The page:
Sewing and textiles with Ann
Meet Roger rhino, an idea conceived at 6 a.m. one morning when Roger came visiting at Chitwan National Park in Nepal. A real rhino came visiting; although you may find it hard to tell the difference! Roger (male human) was in the room next door, and joined me on the balcony to take pictures – hence the name.
I spent some time after that searching through tourist ‘tat’ to find a one horned rhino. Rhino memorabilia is nearly as rare as the animals themselves. And every time I found anything, I consistently thought ‘ I can do better than that myself’.
I adjusted a pattern for Nellie the elephant which appeared in Love Sewing sometime in late 2017. I made a large Nellie out of a fat quarter, and my niece loves it.
So I just re-drew the head and adjusted the body and legs a little bit, using Roger’s photo as a guide. I’m really pleased with the result. I pondered how to stitch on the ears, but I think the solution of just using a zigzag to stitch them to the body was an easy and workable solution, although having pinned them back so that I could stitch the head sides together, even with a zip foot it was quite hard to sew past them. There is hand stitching between the ears…..
I expected trouble turning the horn, but the result is suitably proportioned. I have a device for pushing out corners, and with some assistance from fingers and pins, it finally produced the required shape, and is lightly stuffed as well.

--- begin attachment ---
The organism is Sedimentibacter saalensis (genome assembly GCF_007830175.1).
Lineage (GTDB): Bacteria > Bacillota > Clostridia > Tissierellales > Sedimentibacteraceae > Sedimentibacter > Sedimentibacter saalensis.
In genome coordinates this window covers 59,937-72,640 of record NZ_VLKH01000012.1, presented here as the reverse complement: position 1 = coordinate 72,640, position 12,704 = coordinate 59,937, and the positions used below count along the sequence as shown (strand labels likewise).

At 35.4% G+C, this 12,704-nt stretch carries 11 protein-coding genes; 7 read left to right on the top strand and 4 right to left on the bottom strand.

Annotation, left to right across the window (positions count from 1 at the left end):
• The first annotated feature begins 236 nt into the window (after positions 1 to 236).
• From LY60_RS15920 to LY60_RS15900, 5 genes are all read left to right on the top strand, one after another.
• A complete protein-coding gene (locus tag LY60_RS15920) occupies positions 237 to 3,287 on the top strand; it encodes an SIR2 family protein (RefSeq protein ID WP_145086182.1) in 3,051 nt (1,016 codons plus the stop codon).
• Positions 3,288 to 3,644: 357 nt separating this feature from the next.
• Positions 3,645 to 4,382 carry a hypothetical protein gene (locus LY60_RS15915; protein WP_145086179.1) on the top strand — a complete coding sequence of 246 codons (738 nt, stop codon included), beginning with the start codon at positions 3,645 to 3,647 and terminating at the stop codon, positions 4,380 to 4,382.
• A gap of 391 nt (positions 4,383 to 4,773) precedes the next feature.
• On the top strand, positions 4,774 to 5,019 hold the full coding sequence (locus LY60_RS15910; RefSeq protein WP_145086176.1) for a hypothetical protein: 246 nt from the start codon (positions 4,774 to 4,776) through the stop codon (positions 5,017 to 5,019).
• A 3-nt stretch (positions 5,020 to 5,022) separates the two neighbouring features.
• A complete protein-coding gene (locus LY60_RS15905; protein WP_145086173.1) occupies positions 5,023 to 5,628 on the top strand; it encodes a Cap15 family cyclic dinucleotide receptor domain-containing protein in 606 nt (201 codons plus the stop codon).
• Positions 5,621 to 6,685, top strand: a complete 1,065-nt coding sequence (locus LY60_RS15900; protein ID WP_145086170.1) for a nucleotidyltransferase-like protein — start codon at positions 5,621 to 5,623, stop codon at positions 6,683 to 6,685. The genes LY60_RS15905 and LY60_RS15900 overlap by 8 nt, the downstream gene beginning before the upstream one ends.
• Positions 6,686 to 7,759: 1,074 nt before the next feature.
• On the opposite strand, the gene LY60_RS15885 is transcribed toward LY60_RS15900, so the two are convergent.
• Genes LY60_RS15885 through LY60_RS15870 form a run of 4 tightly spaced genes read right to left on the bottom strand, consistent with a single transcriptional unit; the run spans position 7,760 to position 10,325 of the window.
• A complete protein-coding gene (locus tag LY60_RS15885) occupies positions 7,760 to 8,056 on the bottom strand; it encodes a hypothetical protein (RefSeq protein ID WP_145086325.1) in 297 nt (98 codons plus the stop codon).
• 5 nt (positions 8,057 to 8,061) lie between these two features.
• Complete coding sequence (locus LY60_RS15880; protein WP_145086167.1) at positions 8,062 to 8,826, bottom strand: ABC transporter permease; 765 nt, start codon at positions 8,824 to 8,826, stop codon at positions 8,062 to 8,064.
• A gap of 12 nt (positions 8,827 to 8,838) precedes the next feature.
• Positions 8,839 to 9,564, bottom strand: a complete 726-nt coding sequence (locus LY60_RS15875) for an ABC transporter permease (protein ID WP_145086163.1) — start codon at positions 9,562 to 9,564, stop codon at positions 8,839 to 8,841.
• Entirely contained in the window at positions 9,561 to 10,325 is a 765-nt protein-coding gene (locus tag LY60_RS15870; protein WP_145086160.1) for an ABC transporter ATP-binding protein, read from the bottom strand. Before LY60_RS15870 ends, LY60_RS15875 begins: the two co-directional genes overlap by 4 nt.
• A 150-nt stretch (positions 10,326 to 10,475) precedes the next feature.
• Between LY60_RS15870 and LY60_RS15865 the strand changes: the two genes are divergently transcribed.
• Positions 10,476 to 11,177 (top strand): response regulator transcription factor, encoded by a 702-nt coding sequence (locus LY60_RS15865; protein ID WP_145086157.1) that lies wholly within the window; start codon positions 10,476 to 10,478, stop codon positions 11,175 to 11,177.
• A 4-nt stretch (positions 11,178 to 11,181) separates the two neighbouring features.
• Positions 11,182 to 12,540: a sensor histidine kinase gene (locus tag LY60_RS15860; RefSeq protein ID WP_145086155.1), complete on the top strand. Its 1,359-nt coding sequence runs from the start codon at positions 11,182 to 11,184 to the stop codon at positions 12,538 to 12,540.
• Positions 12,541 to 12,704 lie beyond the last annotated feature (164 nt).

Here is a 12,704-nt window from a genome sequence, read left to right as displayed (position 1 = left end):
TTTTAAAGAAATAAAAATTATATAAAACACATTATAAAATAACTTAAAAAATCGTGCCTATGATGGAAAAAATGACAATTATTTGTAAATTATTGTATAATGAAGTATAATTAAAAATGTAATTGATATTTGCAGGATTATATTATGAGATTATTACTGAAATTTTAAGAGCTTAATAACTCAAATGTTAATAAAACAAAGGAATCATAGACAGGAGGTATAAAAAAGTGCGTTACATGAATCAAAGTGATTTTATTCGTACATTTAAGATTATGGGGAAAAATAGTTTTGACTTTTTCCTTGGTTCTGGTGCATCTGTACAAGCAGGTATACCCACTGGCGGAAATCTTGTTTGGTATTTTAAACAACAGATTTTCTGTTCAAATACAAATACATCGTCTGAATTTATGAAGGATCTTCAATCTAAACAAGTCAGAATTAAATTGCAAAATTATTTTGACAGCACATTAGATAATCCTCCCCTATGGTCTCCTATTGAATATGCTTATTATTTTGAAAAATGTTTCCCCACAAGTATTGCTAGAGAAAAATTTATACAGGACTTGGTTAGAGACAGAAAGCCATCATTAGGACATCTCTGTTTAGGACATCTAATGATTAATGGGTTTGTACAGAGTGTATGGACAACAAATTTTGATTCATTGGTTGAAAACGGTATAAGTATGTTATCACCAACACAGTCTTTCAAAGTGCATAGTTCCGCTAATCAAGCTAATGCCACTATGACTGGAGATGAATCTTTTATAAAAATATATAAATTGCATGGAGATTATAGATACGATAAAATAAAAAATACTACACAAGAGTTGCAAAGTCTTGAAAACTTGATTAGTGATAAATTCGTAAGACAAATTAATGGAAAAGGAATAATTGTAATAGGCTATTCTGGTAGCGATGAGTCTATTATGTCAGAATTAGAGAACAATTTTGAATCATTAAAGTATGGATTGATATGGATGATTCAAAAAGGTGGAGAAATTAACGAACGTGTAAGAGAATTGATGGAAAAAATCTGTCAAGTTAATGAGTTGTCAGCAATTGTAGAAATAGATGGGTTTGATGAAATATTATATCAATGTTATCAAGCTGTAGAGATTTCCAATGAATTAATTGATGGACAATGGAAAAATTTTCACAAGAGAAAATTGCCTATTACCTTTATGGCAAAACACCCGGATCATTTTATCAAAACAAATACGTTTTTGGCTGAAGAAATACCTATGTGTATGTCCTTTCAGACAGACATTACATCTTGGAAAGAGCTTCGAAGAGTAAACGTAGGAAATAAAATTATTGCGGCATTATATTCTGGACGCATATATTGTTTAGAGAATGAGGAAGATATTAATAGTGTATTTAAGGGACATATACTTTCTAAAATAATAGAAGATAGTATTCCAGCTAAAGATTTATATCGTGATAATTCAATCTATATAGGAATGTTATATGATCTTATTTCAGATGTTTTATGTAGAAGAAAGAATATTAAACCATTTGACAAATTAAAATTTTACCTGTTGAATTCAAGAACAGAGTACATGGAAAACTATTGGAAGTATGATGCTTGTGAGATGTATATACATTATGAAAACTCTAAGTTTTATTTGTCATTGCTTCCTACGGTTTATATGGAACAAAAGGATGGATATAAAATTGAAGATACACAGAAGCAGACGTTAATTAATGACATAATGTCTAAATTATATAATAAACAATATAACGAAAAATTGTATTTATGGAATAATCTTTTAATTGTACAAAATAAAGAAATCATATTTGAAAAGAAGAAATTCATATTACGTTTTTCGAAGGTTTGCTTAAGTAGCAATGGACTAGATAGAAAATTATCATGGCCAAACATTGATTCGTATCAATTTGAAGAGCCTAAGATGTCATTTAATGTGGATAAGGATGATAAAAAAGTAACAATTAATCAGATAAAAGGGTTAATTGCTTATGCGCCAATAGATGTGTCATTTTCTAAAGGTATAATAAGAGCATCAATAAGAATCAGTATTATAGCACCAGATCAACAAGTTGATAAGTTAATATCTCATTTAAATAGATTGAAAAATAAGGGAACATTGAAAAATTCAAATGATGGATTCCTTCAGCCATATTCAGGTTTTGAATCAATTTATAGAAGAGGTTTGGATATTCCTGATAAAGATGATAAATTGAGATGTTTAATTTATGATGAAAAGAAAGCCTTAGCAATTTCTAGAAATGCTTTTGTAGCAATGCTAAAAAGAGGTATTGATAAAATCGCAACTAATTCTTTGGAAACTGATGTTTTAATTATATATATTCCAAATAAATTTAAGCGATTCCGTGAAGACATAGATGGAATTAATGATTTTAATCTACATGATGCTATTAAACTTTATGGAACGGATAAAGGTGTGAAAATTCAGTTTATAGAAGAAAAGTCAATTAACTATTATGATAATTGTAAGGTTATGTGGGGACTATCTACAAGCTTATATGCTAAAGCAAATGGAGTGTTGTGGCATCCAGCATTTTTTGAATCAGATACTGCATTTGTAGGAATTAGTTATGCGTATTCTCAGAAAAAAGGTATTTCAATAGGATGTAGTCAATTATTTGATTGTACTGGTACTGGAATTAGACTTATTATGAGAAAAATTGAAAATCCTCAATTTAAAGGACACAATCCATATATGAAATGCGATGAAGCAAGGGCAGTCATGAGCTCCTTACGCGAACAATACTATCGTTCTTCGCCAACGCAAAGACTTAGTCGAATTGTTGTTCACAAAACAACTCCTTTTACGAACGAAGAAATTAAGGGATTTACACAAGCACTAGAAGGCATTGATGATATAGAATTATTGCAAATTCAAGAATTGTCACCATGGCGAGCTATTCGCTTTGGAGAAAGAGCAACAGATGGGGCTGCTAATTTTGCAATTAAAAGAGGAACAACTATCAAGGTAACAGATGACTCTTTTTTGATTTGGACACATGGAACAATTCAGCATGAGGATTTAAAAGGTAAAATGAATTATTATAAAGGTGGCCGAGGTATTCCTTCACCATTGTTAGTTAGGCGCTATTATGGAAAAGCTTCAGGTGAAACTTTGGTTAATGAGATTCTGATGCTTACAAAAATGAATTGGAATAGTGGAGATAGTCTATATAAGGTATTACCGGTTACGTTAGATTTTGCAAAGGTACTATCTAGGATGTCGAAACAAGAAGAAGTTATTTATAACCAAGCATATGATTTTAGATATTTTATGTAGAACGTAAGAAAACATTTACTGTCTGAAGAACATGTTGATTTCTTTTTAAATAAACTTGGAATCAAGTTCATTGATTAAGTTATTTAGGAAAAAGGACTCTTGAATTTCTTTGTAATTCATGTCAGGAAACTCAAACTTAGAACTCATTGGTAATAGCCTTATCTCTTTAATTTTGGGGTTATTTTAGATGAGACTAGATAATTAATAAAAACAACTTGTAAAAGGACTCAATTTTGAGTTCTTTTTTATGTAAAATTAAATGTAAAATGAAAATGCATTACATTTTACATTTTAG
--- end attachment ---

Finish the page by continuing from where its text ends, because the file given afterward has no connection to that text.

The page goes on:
The elephant instructions have you stuff the animal from behind its ears, but the rhino ears are attached differently, so that wasn’t an option. I just left an opening in the inner leg seam when attaching it to the body, and stuffed through the gap. I think I did the same with the elephant.
Note that the real rhino has a prominent back bone replicated by sewing the top of the rhino WST using a zig zag. In fact, when I make its brother and sister, I may widen the zigzag stitch at this stage.
Felt is more robust than cotton, so I think that the rhino stands better than the elephant, and allows for some pretty narrow seams (and straightforward hand sewing where necessary).
Thanks to John, one of my travelling companions, for traipsing round the shops with me in Kathmandu. I told you I could do better myself! You will be suitably rewarded when I get some more toy stuffing!